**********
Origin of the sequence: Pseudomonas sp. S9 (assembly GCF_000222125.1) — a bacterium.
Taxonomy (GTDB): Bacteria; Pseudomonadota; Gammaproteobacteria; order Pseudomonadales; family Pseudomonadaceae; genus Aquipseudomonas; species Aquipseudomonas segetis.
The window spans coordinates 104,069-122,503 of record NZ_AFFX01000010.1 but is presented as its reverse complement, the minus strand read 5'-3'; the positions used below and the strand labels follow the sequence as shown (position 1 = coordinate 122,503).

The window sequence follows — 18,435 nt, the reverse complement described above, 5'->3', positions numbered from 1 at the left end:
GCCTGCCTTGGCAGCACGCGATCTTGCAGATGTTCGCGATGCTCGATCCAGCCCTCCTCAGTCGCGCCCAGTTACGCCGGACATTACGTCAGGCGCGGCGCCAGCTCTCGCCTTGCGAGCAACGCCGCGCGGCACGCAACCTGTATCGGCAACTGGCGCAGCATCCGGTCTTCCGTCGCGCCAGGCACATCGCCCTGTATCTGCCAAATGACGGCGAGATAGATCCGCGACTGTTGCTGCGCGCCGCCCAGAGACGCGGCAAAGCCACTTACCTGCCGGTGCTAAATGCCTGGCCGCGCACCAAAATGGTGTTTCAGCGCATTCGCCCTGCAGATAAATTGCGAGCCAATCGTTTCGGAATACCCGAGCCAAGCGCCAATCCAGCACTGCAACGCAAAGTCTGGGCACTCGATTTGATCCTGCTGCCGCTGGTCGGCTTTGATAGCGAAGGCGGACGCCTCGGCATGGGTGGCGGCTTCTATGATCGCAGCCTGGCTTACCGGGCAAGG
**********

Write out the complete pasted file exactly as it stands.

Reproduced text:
Origin of the sequence: Pseudomonas sp. S9 (assembly GCF_000222125.1) — a bacterium.
Taxonomy (GTDB): Bacteria; Pseudomonadota; Gammaproteobacteria; order Pseudomonadales; family Pseudomonadaceae; genus Aquipseudomonas; species Aquipseudomonas segetis.
The window spans coordinates 104,069-122,503 of record NZ_AFFX01000010.1 but is presented as its reverse complement, the minus strand read 5'-3'; the positions used below and the strand labels follow the sequence as shown (position 1 = coordinate 122,503).

The window sequence follows — 18,435 nt, the reverse complement described above, 5'->3', positions numbered from 1 at the left end:
GCCTGCCTTGGCAGCACGCGATCTTGCAGATGTTCGCGATGCTCGATCCAGCCCTCCTCAGTCGCGCCCAGTTACGCCGGACATTACGTCAGGCGCGGCGCCAGCTCTCGCCTTGCGAGCAACGCCGCGCGGCACGCAACCTGTATCGGCAACTGGCGCAGCATCCGGTCTTCCGTCGCGCCAGGCACATCGCCCTGTATCTGCCAAATGACGGCGAGATAGATCCGCGACTGTTGCTGCGCGCCGCCCAGAGACGCGGCAAAGCCACTTACCTGCCGGTGCTAAATGCCTGGCCGCGCACCAAAATGGTGTTTCAGCGCATTCGCCCTGCAGATAAATTGCGAGCCAATCGTTTCGGAATACCCGAGCCAAGCGCCAATCCAGCACTGCAACGCAAAGTCTGGGCACTCGATTTGATCCTGCTGCCGCTGGTCGGCTTTGATAGCGAAGGCGGACGCCTCGGCATGGGTGGCGGCTTCTATGATCGCAGCCTGGCTTACCGGGCAAGG